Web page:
The circumstances probably sound familiar: there's a Senate special election in a reliably partisan state that always votes the same way. Before the race even begins, the conventional wisdom takes root: the contest is over before it starts.
The first-year president, who won that state with ease a year earlier, assumes his party's candidate will prevail and help advance his agenda on Capitol Hill. Polls, however, start hinting at a surprisingly competitive race. The president, just shy of 12 months in office, starts scrambling to support his candidate, urging the state's voters -- with whom he is fairly popular -- not to undermine his plans by backing the other party.
But the appeals fall short. In an upset that captures the nation's attention, and stuns political observers everywhere, the reliably partisan state that always votes the same way does the unexpected.
I'm referring, of course, to the Senate special election in Massachusetts in January 2010.
After Republican Scott Brown prevailed in one the nation's bluest states, then-Sen. Evan Bayh (D-Ind.) declared, "There's going to be a tendency on the part of [Democrats] to be in denial about all this, [but] if you lose Massachusetts and that's not a wake-up call, there's no hope of waking up."
Now look at that sentence again, but replace "Democrats" with "Republicans," and "Massachusetts" with "Alabama."
There's no shortage of angles to Sen.-elect Doug Jones' (D) upset victory over Roy Moore (R), but near the top of the list is the impact the election will have on the broader landscape -- because Alabama, to everyone's surprise, has jolted the political world.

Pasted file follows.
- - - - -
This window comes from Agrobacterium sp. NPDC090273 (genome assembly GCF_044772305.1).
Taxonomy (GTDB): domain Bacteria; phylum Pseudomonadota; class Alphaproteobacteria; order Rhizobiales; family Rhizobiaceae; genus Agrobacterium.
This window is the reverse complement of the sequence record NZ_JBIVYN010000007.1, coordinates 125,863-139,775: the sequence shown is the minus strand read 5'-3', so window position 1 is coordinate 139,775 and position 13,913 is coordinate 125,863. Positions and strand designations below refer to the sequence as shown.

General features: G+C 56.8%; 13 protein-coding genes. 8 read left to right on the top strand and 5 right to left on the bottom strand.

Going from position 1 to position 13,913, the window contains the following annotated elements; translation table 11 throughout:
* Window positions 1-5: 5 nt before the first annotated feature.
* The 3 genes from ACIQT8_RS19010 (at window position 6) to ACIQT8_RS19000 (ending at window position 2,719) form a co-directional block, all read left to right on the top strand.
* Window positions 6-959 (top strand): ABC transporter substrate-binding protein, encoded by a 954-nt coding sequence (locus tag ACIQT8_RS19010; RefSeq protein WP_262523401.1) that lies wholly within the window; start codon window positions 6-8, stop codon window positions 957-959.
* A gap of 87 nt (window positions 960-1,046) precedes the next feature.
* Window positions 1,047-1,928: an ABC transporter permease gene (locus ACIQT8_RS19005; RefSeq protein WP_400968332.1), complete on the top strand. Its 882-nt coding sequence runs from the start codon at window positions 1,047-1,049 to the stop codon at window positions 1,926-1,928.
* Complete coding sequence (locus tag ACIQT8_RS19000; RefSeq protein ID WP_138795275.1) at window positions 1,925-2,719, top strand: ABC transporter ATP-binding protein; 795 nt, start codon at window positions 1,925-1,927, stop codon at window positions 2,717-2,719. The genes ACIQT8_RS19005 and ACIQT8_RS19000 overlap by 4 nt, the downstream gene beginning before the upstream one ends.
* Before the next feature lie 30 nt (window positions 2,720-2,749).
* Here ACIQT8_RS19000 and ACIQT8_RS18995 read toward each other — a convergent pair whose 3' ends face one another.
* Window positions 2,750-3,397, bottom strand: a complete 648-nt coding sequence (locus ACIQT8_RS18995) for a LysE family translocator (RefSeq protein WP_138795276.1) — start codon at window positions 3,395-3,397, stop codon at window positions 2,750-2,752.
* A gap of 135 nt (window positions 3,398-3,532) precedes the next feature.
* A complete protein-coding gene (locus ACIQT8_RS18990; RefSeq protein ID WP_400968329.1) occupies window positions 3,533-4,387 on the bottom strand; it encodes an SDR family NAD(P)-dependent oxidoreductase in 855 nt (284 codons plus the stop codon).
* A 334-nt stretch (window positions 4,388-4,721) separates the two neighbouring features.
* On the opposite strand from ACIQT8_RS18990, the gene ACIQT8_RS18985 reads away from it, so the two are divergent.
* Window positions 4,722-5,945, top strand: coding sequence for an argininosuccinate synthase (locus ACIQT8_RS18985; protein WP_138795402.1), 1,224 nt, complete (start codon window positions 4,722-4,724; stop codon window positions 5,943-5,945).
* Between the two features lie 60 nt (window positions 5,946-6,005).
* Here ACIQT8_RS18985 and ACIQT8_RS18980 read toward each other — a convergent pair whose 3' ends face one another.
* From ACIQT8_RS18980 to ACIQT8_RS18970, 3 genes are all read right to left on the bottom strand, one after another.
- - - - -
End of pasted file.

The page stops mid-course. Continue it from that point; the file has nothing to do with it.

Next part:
In the Republican-led Senate, with 52 GOP senators, opponents of Donald Trump's agenda have engaged in desperate searches to find three Republicans willing to break party ranks and derail the most egregious bills and nominees. Once Jones is seated -- it'll reportedly take a couple of weeks for Alabama to officially certify the results -- the Senate will become a 51-49 chamber, and only two GOP senators can defeat far-right priorities.
Sens. Susan Collins (R-Maine) and Lisa Murkowski (R-Alaska) are now two of the most powerful people in the United States.
But let's also not forget the 2018 midterms, because the magic number for Democrats to retake the Senate majority just shrunk, too. The path isn't wide, but it's visible: if Democratic incumbents can hang on to their seats, and the party flips seats in Nevada and Arizona, the Senate will no longer be under Republican control.
I can appreciate why some, especially on the right, will make the case that the Alabama race was a fluke. Roy Moore was a ridiculous candidate from the GOP's crackpot wing, the argument will go, so his narrow defeat tells us very little about the direction of the prevailing political winds.
There may be some merit to this -- major American political parties don't usually nominate accused child molesters for the U.S. Senate -- but I'd caution against dismissing the results as some kind of weird accident.
No matter what one thinks of Roy Moore and his radicalism, he's an extension of Donald Trump's style of GOP politics. We are, after all, talking about a Republican conspiracy theorist, who doesn't know much about current events, who relied almost exclusively on his party's extremist base, and who faced sexual misconduct accusations from several women.
That candidate ran in one of the nation's reddest states -- and he lost to a pro-choice Democrat.
There's going to be a tendency on the part of some Republicans to be in denial about all this, but if they lose in Alabama and that's not a wake-up call, there may be no hope of waking up.